– Off-track revenues: A Government Accountability Office (GAO) report released Thursday noted that the federal motor fuel tax rate has not increased since 1993, meaning that the 18.4 cent per gallon tax on motor fuels enacted in 1993 is worth about 11.5 cents today. The increase in fuel-efficient and alternative-fuel vehicles will also reduce motor fuel purchases and associated tax receipts. Worse, it adds: “The Congressional Budget Office estimates, as of March 2012, that to maintain current spending levels plus inflation between 2013 and 2022, the Highway Trust Fund will require over $125 billion more than it is expected to take in over that period.”…  That’s just to maintaincurrent spending levels.

Social media
– This week in The Forum: The General Assembly has gone home. How did they do on the issues the Foundation follows?  Forum Editor Mike Klein takes a quick look back (and ahead) at the Legislature’s work this year on criminal justice, juvenile justice, pension investments, tax reform, health care and education. Has America reached the beginning of the end for private health care insurance? Learn more in Checking Up on Health, by Foundation Vice President Benita Dodd. Also, Foundation Senior Fellow Eric Wearne proposes that we should learn more about Ideas Worth Spreading in education. Take a look and enjoy the embedded video. Read these and other recent Foundation articles on The Forum, the Foundation’s blog at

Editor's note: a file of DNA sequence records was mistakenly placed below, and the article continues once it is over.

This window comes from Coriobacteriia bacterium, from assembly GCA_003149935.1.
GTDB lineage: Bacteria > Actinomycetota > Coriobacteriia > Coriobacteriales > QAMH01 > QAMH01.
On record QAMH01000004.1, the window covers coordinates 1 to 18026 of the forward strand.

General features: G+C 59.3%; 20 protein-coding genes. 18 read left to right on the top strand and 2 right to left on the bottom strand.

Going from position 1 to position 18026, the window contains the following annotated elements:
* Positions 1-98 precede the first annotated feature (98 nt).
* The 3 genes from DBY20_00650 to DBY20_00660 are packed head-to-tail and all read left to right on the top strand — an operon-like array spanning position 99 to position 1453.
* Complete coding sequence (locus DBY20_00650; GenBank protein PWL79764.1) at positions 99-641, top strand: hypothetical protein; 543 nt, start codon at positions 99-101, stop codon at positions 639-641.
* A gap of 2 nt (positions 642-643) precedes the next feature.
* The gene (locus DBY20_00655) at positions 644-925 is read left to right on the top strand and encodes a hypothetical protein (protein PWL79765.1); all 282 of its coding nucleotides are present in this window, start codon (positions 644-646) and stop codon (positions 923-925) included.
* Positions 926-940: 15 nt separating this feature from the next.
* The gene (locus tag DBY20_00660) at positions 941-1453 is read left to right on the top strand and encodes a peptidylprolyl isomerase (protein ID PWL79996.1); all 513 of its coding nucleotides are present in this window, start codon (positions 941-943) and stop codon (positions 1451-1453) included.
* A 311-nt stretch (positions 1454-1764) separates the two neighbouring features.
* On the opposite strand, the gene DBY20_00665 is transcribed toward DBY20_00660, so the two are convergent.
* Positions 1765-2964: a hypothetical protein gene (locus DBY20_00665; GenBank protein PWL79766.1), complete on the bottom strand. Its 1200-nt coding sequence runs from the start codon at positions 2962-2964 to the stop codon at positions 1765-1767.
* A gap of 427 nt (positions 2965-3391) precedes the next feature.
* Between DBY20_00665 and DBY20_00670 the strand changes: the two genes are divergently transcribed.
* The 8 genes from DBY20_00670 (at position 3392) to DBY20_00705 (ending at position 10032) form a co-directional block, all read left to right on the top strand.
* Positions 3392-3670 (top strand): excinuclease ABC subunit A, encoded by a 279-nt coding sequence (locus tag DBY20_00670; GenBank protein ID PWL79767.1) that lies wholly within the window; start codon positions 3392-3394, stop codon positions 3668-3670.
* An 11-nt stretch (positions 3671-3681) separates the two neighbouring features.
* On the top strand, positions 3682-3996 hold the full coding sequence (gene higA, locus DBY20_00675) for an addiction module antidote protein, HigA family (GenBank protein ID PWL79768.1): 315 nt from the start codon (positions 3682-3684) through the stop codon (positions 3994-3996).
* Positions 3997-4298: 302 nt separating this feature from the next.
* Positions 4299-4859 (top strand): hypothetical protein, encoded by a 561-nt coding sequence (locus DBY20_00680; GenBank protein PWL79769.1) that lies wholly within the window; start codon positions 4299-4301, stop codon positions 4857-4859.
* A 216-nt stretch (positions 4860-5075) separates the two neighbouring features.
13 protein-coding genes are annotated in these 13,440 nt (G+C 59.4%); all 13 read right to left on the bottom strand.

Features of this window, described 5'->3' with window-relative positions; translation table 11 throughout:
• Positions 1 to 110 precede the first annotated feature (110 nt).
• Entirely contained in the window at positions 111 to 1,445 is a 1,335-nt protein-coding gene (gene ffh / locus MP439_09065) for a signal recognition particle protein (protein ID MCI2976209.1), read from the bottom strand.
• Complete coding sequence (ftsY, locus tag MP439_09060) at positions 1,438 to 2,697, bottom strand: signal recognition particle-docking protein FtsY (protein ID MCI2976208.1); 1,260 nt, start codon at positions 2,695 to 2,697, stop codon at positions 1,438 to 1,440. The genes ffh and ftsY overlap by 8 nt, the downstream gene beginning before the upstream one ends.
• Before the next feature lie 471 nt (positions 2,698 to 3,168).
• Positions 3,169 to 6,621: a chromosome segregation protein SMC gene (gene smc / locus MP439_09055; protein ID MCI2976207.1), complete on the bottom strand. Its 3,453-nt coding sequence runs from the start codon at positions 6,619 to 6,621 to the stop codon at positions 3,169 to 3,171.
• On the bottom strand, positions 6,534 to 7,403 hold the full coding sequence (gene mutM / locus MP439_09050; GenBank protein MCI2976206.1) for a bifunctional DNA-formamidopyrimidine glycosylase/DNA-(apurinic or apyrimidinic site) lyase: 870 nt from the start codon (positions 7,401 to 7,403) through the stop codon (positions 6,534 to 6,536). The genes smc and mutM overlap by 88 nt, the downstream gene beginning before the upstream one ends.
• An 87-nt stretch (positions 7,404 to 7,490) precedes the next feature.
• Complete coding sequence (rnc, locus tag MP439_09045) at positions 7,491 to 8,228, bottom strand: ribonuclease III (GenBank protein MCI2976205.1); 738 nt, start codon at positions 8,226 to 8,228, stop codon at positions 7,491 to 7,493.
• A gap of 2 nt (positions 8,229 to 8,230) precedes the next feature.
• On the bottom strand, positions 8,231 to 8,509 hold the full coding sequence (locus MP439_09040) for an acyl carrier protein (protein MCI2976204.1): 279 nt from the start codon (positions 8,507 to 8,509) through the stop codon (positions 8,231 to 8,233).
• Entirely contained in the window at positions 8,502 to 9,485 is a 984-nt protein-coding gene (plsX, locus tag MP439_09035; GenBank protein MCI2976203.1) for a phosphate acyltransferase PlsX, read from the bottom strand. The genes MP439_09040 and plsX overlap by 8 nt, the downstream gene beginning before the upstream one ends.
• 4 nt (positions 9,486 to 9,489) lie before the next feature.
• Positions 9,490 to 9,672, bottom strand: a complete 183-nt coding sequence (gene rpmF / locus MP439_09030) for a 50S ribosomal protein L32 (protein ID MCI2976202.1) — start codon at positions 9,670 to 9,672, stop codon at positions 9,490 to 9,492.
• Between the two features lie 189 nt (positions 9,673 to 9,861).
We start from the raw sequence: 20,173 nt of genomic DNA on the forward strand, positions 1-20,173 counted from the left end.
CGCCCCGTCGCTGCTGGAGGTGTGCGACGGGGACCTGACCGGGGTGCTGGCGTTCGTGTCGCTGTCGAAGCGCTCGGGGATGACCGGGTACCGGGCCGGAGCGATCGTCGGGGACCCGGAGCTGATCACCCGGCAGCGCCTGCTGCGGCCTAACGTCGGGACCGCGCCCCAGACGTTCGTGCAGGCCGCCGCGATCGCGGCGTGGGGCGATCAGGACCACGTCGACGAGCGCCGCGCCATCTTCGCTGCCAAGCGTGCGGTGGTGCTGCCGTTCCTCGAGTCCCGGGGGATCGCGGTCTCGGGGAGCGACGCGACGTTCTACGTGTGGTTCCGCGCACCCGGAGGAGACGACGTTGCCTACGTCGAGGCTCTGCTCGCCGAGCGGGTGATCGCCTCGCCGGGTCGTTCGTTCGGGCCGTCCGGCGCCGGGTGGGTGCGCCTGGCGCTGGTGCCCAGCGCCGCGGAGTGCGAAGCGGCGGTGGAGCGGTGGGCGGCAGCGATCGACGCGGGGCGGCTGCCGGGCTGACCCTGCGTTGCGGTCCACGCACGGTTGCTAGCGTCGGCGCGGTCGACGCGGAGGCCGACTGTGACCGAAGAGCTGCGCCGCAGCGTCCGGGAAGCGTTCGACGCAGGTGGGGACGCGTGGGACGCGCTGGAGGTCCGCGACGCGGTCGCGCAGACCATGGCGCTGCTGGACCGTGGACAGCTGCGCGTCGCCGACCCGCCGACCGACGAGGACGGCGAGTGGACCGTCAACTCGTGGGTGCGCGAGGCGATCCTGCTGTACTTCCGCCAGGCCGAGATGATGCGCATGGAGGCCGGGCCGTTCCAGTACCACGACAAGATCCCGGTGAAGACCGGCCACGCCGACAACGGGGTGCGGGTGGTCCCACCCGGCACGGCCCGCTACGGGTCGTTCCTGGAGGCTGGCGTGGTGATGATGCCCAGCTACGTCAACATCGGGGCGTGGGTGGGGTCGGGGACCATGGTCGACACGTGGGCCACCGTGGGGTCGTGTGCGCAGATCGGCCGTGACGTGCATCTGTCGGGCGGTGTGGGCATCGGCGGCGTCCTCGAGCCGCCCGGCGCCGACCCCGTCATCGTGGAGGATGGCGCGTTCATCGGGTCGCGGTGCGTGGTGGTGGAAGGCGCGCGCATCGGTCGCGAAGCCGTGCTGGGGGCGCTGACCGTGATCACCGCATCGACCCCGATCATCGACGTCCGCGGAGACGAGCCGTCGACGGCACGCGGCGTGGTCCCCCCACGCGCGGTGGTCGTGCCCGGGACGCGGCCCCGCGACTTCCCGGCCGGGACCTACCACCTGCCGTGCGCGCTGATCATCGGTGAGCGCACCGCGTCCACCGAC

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– Visit to read our commentary today, “Healing Health Care Policy in Georgia,” by Benita M. Dodd.

Have a great weekend.

Kelly McCutchen